# Entropy Generation Analysis of Desalination Technologies

^{1}

^{2}

^{*}

## Abstract

**:**

## 1. Introduction

## 2. Derivation of Performance Parameters for Desalination

#### 2.1. Work and Heat of Separation

_{0}, and subtracting from Equation (1) while noting that the specific Gibbs free energy is, g = h − T

_{s}(all evaluated at T = T

_{0}).

#### 2.2. Second Law Efficiency

#### 2.3. Energetic Performance Parameters

## 3. Analysis of Entropy Generation Mechanisms in Desalination

#### 3.1. Flashing

#### 3.2. Flow through an Expansion Device without Phase Change

#### 3.3. Pumping and Compressing

#### 3.4. Isobaric Heat Transfer Process

#### 3.5. Thermal Disequilibrium of Discharge Streams

#### 3.6. Chemical Disequilibrium of Brine Stream

## 4. Application of Entropy Generation Mechanisms to Seawater Desalination Technologies

#### 4.1. Multiple Effect Distillation

^{th}brine stream.

#### 4.2. Multistage Flash

^{th}feed heater are:

^{th}stage. An energy balance on the brine heater is written as ${\dot{m}}_{s}{h}_{,s}={\dot{m}}_{f}({h}_{b,0}-{h}_{h,0})$. The required conservation equations for the evaporators are mass, salinity, and energy, respectively given as:

#### 4.3. Direct Contact Membrane Distillation

^{3}/day) [22,23,24,25].

#### 4.4. Mechanical Vapor Compression

#### 4.5. Reverse Osmosis

_{product}-K, while ${\dot{S}}_{\mathrm{gen}}$ from the depressurization of the brine is only 1.0 kJ/kg

_{product}-K; the entropy change from compositional change is $-12.9$ J/kg

_{product}-K. Therefore, the diffusion of water through the RO membrane is the largest source of irreversibility, owing mainly to the large pressure drop (68 bar). Note that the high pressure pump handles the same flow rate of water through the same pressure difference, but does so at 85% efficiency and therefore generates substantially less entropy than the (zero efficiency) flow through the membrane.

^{3}) and the Second Law efficiency, per Equation (16), is 31.9%.

#### 4.6. Humidification-Dehumidification

## 5. Conclusions

- A Second Law efficiency is developed for desalination systems and is defined as the useful work output divided by the total work input to the system. The useful work output of a desalination system is the minimum least work of separation, since the useful output of the system is pure water, not pure hot water. Minimum least work of separation is defined such that all input and output streams with exception of the product stream are in thermal, mechanical, and chemical equilibrium with the environment (total dead state). The product stream is in thermal and mechanical equilibrium with the environment (restricted dead state). The exergy input to the desalination systems analyzed is either in the form of work or heat. See Equation (16).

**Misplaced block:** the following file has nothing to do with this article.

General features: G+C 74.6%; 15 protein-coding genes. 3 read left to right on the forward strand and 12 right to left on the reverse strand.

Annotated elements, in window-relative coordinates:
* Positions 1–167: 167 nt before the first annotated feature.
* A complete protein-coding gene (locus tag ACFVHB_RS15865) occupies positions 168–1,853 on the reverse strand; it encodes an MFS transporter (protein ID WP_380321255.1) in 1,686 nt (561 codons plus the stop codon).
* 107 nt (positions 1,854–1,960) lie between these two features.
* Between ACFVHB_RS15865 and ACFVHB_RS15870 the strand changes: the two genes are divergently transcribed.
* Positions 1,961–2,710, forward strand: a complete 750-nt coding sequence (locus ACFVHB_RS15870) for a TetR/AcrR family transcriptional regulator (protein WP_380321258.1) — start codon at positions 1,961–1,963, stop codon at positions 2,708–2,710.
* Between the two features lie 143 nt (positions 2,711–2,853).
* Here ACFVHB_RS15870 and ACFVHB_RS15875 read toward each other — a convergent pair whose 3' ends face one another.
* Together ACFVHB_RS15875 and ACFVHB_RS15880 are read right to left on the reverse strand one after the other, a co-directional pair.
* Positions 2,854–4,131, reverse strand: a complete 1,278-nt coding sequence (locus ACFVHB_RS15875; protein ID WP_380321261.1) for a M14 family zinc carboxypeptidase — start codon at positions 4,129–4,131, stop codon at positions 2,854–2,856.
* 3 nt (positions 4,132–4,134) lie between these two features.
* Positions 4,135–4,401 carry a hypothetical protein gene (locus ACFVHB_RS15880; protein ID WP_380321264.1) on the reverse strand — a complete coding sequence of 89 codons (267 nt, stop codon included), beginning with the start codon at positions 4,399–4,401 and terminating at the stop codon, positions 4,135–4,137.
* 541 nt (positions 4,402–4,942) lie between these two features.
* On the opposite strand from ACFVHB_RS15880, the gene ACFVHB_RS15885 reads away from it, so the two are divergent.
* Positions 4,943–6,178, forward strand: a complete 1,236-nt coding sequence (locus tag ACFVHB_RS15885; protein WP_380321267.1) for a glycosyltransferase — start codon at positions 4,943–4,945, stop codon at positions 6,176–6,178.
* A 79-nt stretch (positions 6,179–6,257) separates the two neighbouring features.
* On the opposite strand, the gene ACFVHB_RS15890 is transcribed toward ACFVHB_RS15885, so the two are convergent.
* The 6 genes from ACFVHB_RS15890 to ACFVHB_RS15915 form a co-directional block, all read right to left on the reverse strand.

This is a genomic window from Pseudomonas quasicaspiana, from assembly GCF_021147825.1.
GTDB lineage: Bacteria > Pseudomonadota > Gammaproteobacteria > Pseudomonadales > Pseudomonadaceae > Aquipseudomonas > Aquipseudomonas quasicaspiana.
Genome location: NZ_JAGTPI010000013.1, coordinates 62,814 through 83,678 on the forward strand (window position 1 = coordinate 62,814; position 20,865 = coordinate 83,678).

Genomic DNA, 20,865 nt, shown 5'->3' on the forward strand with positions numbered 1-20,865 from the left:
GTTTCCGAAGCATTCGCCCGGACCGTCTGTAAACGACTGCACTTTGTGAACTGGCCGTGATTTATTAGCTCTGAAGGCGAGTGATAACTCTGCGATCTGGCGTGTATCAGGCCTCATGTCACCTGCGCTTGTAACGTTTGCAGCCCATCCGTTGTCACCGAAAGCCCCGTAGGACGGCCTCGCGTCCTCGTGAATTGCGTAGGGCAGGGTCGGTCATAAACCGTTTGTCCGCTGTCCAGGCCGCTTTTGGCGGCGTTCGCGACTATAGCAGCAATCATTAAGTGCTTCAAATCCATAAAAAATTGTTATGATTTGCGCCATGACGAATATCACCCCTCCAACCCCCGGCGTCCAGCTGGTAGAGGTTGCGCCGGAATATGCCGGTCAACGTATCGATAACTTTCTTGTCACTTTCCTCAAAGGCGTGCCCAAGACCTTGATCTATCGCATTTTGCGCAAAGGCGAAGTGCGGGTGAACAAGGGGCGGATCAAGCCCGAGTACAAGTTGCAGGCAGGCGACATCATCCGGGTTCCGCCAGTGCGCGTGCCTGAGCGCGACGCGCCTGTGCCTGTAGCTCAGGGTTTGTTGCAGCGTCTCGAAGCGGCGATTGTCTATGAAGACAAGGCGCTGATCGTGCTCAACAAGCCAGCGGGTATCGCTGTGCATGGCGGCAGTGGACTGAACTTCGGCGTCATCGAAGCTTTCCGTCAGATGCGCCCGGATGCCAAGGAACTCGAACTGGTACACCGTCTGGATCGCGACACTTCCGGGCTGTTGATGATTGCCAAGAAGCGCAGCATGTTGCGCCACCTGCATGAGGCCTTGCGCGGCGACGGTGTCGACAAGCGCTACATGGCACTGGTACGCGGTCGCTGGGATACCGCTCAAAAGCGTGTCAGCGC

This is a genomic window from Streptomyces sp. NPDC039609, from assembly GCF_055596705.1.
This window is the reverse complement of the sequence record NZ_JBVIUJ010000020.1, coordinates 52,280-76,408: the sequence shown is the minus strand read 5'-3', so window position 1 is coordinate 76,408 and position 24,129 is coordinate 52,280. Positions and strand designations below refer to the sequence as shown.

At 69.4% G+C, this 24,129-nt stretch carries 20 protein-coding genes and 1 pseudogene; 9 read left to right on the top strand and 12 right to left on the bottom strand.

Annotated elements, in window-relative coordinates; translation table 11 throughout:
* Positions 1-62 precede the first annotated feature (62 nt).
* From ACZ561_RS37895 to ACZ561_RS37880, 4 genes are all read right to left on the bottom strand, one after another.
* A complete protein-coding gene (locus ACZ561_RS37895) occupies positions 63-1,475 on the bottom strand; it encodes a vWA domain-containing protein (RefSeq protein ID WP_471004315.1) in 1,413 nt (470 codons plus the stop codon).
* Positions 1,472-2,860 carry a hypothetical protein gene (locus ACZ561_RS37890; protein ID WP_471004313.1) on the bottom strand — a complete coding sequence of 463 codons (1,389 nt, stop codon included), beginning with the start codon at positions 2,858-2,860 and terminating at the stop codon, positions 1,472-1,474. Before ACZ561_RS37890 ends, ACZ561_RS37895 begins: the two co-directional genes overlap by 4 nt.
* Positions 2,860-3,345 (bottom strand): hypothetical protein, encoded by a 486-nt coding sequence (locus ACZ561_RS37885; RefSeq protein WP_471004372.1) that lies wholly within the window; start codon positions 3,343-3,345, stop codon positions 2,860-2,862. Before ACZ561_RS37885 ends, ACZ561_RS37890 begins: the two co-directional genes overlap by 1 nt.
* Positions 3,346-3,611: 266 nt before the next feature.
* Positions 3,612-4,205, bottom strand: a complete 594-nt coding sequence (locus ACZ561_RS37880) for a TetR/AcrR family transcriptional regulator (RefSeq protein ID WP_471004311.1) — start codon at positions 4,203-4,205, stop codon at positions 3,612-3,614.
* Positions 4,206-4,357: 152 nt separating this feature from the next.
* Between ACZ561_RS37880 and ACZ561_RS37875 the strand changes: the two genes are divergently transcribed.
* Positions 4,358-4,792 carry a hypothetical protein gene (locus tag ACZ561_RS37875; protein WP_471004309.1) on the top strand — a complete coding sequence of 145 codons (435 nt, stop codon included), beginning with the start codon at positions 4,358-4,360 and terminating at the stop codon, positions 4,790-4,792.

- When considering the work input to be the minimum least work of separation plus lost work due to entropy generation, it is essential to consider entropy generated not only due to irreversibilities in the separation process, but also due to temperature disequilibrium of the discharge and the irreversible mixing of the brine with the ambient seawater. See Equation (14).
- The application of entropy generation analysis to various desalination technologies showed that thermal disequilibrium of the discharge streams results in a substantial portion of the entropy generated in thermal systems. Similarly, it was seen that entropy generation due to chemical disequilibrium is important only in systems with high recovery ratios. Depending on whether thermal or chemical disequilibrium is important, modifications to the systems can be implemented in order to capitalize on the potential differences between the discharge streams and the environment and reduce the required energy input.

## Acknowledgments

## Nomenclature

Symbols | ${\dot{\Xi}}_{\text{destroyed}}$ | exergy destruction rate [kW] | |

B | membrane distillation coefficient [kg/m^{2}-Pa-s] | $\dot{\Xi}$ | exergy flow rate [kW] |

c | specific heat [kJ/kg-K] | ${\xi}_{\text{destroyed}}$ | specific exergy destruction [kJ/kg] |

${c}_{p}$ | specific heat at constant pressure [kJ/kg-K] | ρ | denisty [kg/m^{3}] |

${D}_{i}$ | distillate from effect i [kg/s] | ||

${D}_{f,i}$ | distillate from flashing in effect i [kg/s] | Subscripts | |